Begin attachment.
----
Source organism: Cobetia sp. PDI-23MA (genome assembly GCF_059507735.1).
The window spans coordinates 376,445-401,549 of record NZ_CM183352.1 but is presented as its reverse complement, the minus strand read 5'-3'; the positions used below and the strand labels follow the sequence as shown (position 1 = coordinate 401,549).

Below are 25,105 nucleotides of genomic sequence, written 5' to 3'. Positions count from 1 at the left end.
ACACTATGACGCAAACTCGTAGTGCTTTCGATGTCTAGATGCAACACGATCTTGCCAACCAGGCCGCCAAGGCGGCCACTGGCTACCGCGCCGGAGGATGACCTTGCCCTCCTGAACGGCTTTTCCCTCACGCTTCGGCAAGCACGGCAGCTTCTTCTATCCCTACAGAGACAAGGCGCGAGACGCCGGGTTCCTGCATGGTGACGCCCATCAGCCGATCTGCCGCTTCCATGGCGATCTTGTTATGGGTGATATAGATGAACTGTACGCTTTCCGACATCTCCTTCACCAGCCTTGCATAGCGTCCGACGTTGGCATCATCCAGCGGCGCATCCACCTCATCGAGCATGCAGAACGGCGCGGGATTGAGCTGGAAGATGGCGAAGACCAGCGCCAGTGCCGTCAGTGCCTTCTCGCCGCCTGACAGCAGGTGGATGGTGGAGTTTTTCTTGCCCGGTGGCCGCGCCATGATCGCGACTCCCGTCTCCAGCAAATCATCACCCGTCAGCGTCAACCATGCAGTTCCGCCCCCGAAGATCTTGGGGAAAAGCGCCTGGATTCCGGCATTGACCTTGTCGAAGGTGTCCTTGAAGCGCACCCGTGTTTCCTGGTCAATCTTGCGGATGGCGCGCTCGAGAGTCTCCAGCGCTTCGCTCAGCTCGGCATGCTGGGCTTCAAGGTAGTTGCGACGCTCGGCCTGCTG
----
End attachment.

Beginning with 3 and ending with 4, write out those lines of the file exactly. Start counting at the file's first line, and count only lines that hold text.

Below are 25,105 nucleotides of genomic sequence, written 5' to 3'. Positions count from 1 at the left end.
ACACTATGACGCAAACTCGTAGTGCTTTCGATGTCTAGATGCAACACGATCTTGCCAACCAGGCCGCCAAGGCGGCCACTGGCTACCGCGCCGGAGGATGACCTTGCCCTCCTGAACGGCTTTTCCCTCACGCTTCGGCAAGCACGGCAGCTTCTTCTATCCCTACAGAGACAAGGCGCGAGACGCCGGGTTCCTGCATGGTGACGCCCATCAGCCGATCTGCCGCTTCCATGGCGATCTTGTTATGGGTGATATAGATGAACTGTACGCTTTCCGACATCTCCTTCACCAGCCTTGCATAGCGTCCGACGTTGGCATCATCCAGCGGCGCATCCACCTCATCGAGCATGCAGAACGGCGCGGGATTGAGCTGGAAGATGGCGAAGACCAGCGCCAGTGCCGTCAGTGCCTTCTCGCCGCCTGACAGCAGGTGGATGGTGGAGTTTTTCTTGCCCGGTGGCCGCGCCATGATCGCGACTCCCGTCTCCAGCAAATCATCACCCGTCAGCGTCAACCATGCAGTTCCGCCCCCGAAGATCTTGGGGAAAAGCGCCTGGATTCCGGCATTGACCTTGTCGAAGGTGTCCTTGAAGCGCACCCGTGTTTCCTGGTCAATCTTGCGGATGGCGCGCTCGAGAGTCTCCAGCGCTTCGCTCAGCTCGGCATGCTGGGCTTCAAGGTAGTTGCGACGCTCGGCCTGCTG